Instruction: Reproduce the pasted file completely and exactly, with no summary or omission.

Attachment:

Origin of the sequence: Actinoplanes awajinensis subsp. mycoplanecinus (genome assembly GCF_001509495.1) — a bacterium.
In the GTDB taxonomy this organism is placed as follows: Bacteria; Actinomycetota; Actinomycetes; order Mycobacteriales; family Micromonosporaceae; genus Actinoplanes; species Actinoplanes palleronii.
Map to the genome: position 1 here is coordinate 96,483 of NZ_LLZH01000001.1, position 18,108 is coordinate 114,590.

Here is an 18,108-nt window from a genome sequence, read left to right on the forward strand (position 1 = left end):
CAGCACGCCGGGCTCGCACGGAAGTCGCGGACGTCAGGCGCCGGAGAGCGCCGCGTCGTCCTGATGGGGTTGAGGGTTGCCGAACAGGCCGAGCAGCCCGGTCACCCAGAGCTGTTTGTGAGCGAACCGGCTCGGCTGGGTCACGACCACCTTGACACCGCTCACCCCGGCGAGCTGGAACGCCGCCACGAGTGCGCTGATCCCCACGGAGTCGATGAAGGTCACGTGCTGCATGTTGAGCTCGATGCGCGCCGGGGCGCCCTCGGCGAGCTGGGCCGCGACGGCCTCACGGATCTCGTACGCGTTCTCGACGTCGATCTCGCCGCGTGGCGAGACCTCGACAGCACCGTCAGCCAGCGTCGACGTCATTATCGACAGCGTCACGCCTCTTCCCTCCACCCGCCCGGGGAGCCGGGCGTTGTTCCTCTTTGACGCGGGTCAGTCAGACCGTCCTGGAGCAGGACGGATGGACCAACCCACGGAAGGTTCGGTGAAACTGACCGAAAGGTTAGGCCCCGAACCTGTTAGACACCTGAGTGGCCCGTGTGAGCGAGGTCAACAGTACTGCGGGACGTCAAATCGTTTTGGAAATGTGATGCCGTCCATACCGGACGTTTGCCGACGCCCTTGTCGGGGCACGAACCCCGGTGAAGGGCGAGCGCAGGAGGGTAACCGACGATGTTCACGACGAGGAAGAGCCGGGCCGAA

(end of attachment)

Origin of the sequence: Actinoplanes awajinensis subsp. mycoplanecinus (genome assembly GCF_001509495.1) — a bacterium.
In the GTDB taxonomy this organism is placed as follows: Bacteria; Actinomycetota; Actinomycetes; order Mycobacteriales; family Micromonosporaceae; genus Actinoplanes; species Actinoplanes palleronii.
Map to the genome: position 1 here is coordinate 96,483 of NZ_LLZH01000001.1, position 18,108 is coordinate 114,590.

Here is an 18,108-nt window from a genome sequence, read left to right on the forward strand (position 1 = left end):
CAGCACGCCGGGCTCGCACGGAAGTCGCGGACGTCAGGCGCCGGAGAGCGCCGCGTCGTCCTGATGGGGTTGAGGGTTGCCGAACAGGCCGAGCAGCCCGGTCACCCAGAGCTGTTTGTGAGCGAACCGGCTCGGCTGGGTCACGACCACCTTGACACCGCTCACCCCGGCGAGCTGGAACGCCGCCACGAGTGCGCTGATCCCCACGGAGTCGATGAAGGTCACGTGCTGCATGTTGAGCTCGATGCGCGCCGGGGCGCCCTCGGCGAGCTGGGCCGCGACGGCCTCACGGATCTCGTACGCGTTCTCGACGTCGATCTCGCCGCGTGGCGAGACCTCGACAGCACCGTCAGCCAGCGTCGACGTCATTATCGACAGCGTCACGCCTCTTCCCTCCACCCGCCCGGGGAGCCGGGCGTTGTTCCTCTTTGACGCGGGTCAGTCAGACCGTCCTGGAGCAGGACGGATGGACCAACCCACGGAAGGTTCGGTGAAACTGACCGAAAGGTTAGGCCCCGAACCTGTTAGACACCTGAGTGGCCCGTGTGAGCGAGGTCAACAGTACTGCGGGACGTCAAATCGTTTTGGAAATGTGATGCCGTCCATACCGGACGTTTGCCGACGCCCTTGTCGGGGCACGAACCCCGGTGAAGGGCGAGCGCAGGAGGGTAACCGACGATGTTCACGACGAGGAAGAGCCGGGCCGAA